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Volume 8, issue 8
Biogeosciences, 8, 2047–2061, 2011
© Author(s) 2011. This work is distributed under
the Creative Commons Attribution 3.0 License.

Special issue: Biotic interactions and biogeochemical processes in the soil...

Biogeosciences, 8, 2047–2061, 2011
© Author(s) 2011. This work is distributed under
the Creative Commons Attribution 3.0 License.

Reviews and syntheses 03 Aug 2011

Reviews and syntheses | 03 Aug 2011

Plant communities as drivers of soil respiration: pathways, mechanisms, and significance for global change

D. B. Metcalfe1, R. A. Fisher2, and D. A. Wardle1 D. B. Metcalfe et al.
  • 1Department of Forest Ecology and Management, Swedish University of Agricultural Sciences, Umeå, Sweden
  • 2Climate and Global Dynamics Division, National Center for Atmospheric Research, Boulder, Colorado, USA

Abstract. Understanding the impacts of plant community characteristics on soil carbon dioxide efflux (R) is a key prerequisite for accurate prediction of the future carbon (C) balance of terrestrial ecosystems under climate change. However, developing a mechanistic understanding of the determinants of R is complicated by the presence of multiple different sources of respiratory C within soil – such as soil microbes, plant roots and their mycorrhizal symbionts – each with their distinct dynamics and drivers. In this review, we synthesize relevant information from a wide spectrum of sources to evaluate the current state of knowledge about plant community effects on R, examine how this information is incorporated into global climate models, and highlight priorities for future research. Despite often large variation amongst studies and methods, several general trends emerge.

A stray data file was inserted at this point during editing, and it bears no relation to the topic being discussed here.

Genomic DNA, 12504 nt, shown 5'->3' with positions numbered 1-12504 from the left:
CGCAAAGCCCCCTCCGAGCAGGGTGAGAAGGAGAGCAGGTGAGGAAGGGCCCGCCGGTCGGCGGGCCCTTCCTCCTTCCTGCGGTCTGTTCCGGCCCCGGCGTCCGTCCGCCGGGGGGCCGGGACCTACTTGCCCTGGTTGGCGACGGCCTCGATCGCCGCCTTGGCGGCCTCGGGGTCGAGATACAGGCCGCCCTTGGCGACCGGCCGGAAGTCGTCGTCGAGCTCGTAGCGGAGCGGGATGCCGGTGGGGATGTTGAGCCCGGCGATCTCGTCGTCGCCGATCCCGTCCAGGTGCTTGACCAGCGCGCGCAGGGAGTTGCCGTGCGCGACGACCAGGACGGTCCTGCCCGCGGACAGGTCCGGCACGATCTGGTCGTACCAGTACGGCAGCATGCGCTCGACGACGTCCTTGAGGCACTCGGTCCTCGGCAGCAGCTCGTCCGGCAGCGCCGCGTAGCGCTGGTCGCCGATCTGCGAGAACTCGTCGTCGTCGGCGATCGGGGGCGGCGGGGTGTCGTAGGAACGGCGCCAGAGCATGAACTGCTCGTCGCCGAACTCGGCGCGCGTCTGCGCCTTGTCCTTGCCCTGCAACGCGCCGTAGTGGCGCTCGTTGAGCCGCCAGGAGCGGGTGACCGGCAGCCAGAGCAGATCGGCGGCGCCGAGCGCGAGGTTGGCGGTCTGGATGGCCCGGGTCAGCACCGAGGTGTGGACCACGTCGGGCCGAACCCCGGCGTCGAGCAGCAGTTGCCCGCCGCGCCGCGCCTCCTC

Mechanisms whereby plants affect R may be grouped into effects on belowground C allocation, aboveground litter properties and microclimate. Within vegetation types, the amount of C diverted belowground, and hence R, may be controlled mainly by the rate of photosynthetic C uptake, while amongst vegetation types this should be more dependent upon the specific C allocation strategies of the plant life form. We make the case that plant community composition, rather than diversity, is usually the dominant control on R in natural systems. Individual species impacts on R may be largest where the species accounts for most of the biomass in the ecosystem, has very distinct traits to the rest of the community and/or modulates the occurrence of major natural disturbances. We show that climate vegetation models incorporate a number of pathways whereby plants can affect R, but that simplifications regarding allocation schemes and drivers of litter decomposition may limit model accuracy. We also suggest that under a warmer future climate, many plant communities may shift towards dominance by fast growing plants which produce large quantities of nutrient rich litter. Where this community shift occurs, it could drive an increase in R beyond that expected from direct climate impacts on soil microbial activity alone.

We identify key gaps in knowledge and recommend them as priorities for future work. These include the patterns of photosynthate partitioning amongst belowground components, ecosystem level effects of individual plant traits, and the importance of trophic interactions and species invasions or extinctions for ecosystem processes. A final, overarching challenge is how to link these observations and drivers across spatio-temporal scales to predict regional or global changes in R over long time periods. A more unified approach to understanding R, which integrates information about plant traits and community dynamics, will be essential for better understanding, simulating and predicting patterns of R across terrestrial ecosystems and its role within the earth-climate system.

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